Kutztown High senior Amy Fister signed her letter of intent Nov. 16 amid family, friends, faculty, and T.V. cameras in Kutztown High School’s library, achieving a first for Kutztown.
Fister was offered a scholarship to the University of Memphis in exchange for her marksmanship skills on its rifle team.
According to Mic O’Neil, athletic director, while there have been scholarships offered to students in athletics, this is the first time for someone from the rifle program, which historically is one of the highest participated groups out of the athletic programs with 20 to 25 members.
Kutztown High School Principal Rebecca Beidelman said Kutztown is one of the few schools around that still has a rifle team.
“I’m proud of them because it’s not as simple as it looks,” said Beidelman. “It takes a steady arm and a good eye. It takes a lot of concentration, it takes a lot of practice, and there’s a lot of focus involved.”
“The hardest thing is practicing and keeping my grades up,” said Fister. “When I shoot, I have to get in a certain zone where you just completely blank out everything else. You can’t think about your homework that you have to do. You only focus on one shot at a time.”
Beidelman said Fister has competed nationally and for a little school like Kutztown to have Fister, there is quite a feather in their cap. Fister even tried for the Olympic trials.
Fister is also a member of the Ontelaunee Junior Rifle Team where her Dad, Tom, is assistant coach. He thinks the program teaches the kids discipline and commitment and follows through into their school work. The Ontelaunee program is the next level to the more advanced in the school and competes in all the matches around the country as well as international.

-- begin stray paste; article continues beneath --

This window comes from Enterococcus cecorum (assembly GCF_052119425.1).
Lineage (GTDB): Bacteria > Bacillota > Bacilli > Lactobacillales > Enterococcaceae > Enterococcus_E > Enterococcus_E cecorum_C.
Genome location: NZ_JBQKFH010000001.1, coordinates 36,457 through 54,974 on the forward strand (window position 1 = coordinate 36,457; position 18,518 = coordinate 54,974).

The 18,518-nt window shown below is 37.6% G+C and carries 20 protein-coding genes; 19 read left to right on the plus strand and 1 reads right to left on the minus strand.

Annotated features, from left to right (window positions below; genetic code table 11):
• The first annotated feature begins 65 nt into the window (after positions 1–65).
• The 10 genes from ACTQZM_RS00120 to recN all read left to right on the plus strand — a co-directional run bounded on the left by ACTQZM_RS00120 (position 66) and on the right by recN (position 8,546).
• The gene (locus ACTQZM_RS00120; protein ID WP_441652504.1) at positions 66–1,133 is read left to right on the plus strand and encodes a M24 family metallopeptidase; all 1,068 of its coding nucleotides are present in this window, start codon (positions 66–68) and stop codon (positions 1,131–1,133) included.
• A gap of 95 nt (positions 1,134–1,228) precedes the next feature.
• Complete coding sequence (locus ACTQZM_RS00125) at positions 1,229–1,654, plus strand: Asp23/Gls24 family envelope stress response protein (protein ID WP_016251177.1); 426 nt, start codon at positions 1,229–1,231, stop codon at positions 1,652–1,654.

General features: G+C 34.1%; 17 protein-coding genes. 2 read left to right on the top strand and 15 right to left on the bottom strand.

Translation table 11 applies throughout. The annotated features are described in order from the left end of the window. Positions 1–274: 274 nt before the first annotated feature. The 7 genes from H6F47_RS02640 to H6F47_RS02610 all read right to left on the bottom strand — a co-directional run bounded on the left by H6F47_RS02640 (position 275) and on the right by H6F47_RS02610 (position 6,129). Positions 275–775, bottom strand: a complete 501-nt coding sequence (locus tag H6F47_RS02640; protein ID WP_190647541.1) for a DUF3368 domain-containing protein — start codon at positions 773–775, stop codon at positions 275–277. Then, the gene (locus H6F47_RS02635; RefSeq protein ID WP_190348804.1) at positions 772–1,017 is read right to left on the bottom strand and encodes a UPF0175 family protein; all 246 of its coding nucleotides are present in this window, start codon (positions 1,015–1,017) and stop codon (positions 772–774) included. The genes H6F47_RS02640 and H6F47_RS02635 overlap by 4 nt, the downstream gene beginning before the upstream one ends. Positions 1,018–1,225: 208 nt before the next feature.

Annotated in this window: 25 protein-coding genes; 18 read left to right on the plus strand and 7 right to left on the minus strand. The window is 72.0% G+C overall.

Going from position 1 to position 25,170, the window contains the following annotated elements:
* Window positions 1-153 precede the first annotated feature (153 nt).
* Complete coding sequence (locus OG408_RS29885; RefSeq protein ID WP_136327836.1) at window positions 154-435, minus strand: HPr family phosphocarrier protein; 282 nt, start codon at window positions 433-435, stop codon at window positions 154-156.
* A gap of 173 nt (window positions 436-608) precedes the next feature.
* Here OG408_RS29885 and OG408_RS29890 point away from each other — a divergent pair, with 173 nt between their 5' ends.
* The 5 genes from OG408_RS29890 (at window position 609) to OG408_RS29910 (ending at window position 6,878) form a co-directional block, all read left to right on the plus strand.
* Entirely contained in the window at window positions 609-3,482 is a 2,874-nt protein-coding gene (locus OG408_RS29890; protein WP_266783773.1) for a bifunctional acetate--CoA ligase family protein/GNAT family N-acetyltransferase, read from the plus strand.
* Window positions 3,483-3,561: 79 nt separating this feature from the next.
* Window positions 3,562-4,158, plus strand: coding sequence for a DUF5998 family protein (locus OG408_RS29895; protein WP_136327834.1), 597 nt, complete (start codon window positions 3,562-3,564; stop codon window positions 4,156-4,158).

“The kids that come through our programs are the best in their classes. They’re top students in their community plus we teach them more than shooting,” said Jeffery Derr, head coach for the Ontelaunee Junior Rifle Team. “We do the other aspects about life and how to treat other people.”
At the age of 14, Fister wanted to shoot because her sister, Valerie, now 20, was hunting and competing. According to her mother, Michele, while Valerie had a natural ability to shoot, Amy had to work at it really hard.
“It’s this thing called natural point of aim,” said Valerie. “It’s just the way that you lay. It’s the way that the gun forms to your body. It’s very difficult; it really is.”
Valerie said she really had to work for it by practicing a lot. She said her father would have them lay on the floor with the rifle while watching television to help them achieve their natural point of aim.
“In every position, there’s a natural point of aim,” said Michele. “There are three positions; there’s the prone, standing and kneeling.”
Valerie and her mother said for those interested in learning more, they could go to their closest gun club that has a junior rifle team. It is where Amy found her mark with a long list of shooting achievements that has opened the door for a college education. The most recent on a list provided by her father, was the PA State Prone Championship: 2nd Expert and State Woman Champion, and the NRA Smallbore Nationals in Camp Perry, Ohio where after winning numerous matches in the Expert Class both in 3P and Prone, qualified for the Drew Cup Team, PA State 3P Gold Team, Randle Team, and won the Mentor Match.
To learn more about the Ontelaunee Rod and Gun Club, go to http://www.ontelaunee.org/.